Sunday, March 25, 2012

Trolling for your soul

" TROLLS are hard to find in the real world, but all too common in the virtual one. “Trolling”—posting wilfully inflammatory, off-topic or simply stupid remarks—plagues blogs and other online forums"

"Trolling is a side-effect of online anonymity," the author of the article opens the second paragraph with, "The problem is that so many people behave like one". The author even quotes Judith Donath, an internet expert at Harvard University, on 'trolling'. She refers to it as a “game about identity deception”.

Yet what is the effects of a 'troll' on the future of American Society? Qhile most 'trolls' 'troll' for humour - whether it's making others laugh or just themselves - trolling can actually say a lot about society. "Naive questions from well-meaning newcomers attract irritable responses. Quiet and reasonable voices get drowned out," The author explains, furthering the point by even claiming, "Trolls may commit the virtual equivalent of a physical assault."

To show how serious Trolls can be, the author mentions a " particularly nasty case in 2006 online bullies e-mailed photographs of a teenager’s corpse, badly mutilated in a car accident, to the grieving family". And the problem with trolls is "Even if a troll is kicked off an online forum, he can often simply sign up again under a different name."

Facebook was praised in the article for being a great anti-troll site. While people can still troll - though they'd have to work hard to do so - People have to put all this information that rids of that online anonymity. People can directly address the troll. While trolling is world wide, what makes trolling so American (in most cases) is how they argue and flaunt about their freedom of speech and right to remain anonymous.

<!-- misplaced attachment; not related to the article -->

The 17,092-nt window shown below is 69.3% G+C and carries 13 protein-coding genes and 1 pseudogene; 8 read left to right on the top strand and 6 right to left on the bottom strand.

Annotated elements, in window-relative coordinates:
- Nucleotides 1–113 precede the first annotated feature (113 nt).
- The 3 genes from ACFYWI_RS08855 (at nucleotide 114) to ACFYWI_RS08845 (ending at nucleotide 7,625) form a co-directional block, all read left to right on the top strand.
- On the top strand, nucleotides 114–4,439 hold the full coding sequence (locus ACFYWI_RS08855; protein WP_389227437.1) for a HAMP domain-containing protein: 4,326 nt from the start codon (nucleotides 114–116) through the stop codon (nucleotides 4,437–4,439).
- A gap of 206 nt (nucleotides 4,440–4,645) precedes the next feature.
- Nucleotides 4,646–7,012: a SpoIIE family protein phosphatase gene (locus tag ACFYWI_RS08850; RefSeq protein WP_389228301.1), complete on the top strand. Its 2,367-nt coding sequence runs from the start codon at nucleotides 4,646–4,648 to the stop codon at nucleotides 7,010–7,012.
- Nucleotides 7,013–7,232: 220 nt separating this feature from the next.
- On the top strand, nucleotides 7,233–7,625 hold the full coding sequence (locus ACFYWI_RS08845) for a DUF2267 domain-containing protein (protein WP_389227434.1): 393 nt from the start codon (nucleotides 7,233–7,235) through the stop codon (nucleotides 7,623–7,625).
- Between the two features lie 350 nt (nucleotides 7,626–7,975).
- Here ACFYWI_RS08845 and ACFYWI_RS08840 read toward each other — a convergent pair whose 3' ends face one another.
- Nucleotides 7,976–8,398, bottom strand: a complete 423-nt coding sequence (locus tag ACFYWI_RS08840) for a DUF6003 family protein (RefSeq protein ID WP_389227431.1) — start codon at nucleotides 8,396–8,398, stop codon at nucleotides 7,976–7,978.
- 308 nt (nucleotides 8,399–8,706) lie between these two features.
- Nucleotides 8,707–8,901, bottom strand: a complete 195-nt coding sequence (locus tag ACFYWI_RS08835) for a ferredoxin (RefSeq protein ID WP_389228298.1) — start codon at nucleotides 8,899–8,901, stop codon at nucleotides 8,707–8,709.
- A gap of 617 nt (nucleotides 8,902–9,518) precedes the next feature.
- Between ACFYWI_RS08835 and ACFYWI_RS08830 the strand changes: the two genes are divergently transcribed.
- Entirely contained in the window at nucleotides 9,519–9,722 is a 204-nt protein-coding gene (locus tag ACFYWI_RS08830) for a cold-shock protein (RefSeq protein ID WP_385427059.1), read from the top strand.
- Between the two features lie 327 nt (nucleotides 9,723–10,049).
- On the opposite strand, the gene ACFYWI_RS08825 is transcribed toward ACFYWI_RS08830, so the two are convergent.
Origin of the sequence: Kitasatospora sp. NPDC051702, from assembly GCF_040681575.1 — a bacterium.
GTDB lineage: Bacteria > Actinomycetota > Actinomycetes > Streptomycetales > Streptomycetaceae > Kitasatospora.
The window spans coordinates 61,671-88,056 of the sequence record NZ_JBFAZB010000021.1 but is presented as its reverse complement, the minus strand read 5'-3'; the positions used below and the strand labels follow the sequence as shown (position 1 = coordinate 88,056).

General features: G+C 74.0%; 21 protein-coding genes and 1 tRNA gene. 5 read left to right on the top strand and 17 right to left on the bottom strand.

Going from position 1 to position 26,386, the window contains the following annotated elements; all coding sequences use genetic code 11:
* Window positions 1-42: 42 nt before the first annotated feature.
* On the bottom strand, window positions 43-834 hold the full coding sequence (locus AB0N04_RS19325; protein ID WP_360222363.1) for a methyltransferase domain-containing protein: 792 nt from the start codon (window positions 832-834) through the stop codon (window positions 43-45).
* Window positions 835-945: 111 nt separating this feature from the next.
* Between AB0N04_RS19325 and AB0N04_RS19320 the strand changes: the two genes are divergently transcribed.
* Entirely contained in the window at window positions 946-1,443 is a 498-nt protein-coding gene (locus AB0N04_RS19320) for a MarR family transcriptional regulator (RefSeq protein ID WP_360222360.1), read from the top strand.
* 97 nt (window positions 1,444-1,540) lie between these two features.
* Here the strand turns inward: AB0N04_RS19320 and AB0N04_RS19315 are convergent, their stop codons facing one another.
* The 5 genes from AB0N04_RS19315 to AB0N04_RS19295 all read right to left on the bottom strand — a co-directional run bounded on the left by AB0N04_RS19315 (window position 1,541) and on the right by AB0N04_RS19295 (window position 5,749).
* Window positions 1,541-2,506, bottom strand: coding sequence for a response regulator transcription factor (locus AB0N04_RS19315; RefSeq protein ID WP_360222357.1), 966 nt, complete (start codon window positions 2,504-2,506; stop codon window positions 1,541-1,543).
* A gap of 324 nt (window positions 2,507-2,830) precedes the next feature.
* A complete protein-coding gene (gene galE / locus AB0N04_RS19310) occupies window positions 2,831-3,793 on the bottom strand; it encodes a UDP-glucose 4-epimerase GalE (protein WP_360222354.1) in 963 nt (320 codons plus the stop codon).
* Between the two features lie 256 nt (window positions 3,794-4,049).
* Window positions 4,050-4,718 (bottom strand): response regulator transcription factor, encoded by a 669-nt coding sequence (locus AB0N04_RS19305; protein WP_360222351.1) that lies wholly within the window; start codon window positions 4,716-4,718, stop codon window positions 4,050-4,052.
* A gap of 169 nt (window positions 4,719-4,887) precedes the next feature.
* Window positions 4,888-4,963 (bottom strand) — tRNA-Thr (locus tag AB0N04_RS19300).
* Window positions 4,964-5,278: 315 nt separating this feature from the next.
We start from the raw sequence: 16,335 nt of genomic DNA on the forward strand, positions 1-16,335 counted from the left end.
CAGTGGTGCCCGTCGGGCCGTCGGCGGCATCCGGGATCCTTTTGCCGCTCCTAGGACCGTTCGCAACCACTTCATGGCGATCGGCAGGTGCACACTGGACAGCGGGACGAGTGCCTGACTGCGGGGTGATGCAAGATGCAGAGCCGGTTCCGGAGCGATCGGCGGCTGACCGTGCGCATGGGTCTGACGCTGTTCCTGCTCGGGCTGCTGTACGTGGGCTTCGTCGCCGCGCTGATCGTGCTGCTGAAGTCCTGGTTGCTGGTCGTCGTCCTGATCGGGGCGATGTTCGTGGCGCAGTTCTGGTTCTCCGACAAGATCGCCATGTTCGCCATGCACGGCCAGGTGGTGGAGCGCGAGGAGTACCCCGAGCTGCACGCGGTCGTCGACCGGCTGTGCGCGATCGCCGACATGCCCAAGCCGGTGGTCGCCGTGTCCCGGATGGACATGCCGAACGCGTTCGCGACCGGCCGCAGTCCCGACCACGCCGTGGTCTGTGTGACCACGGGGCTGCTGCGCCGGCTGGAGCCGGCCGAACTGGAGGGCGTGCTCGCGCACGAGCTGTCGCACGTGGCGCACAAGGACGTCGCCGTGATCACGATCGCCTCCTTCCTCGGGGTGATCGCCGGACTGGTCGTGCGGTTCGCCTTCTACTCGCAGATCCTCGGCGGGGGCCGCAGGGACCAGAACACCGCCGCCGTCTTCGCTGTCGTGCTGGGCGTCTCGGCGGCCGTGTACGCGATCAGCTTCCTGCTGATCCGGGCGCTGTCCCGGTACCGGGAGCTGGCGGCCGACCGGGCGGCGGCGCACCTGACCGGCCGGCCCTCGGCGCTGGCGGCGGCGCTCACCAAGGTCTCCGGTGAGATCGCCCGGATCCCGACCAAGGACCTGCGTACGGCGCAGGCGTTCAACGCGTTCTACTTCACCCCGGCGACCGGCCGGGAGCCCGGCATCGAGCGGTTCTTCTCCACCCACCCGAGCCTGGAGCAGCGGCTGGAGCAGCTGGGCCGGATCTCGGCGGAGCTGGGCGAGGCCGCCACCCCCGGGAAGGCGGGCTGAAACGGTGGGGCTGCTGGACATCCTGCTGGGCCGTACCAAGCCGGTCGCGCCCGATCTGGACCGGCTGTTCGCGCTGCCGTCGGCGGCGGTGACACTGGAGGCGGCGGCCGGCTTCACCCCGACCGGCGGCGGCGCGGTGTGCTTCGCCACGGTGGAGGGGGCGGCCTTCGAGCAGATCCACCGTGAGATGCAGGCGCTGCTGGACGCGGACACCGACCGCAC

Other sites are now using Facebook as a way of logging in to comment or access things. By making their comments public, it reduces numbers of those who want to troll. "The move also raises fears. Facebook has already accumulated a remarkable amount of data—and not just about its users’ online, but their real-world activities: messages, pictures, calendars, likes and dislikes, even shopping."

While it isn't fair for everyone to lose their anonymity, it could help solve certain issues and cases. "If governments did that, the result would be outrage" however. People would lose their freedom of speech - or anonymous freedom of speech. And lots of people like that they can say things that they couldn't usually, yet we do discover trolls and people who have a very dark sense of humour (and even worse than that, some who aren't even trolling and generally believe what they say). It shows us American's "secret" identities in this way... the side that people don't always wish to be associated with.

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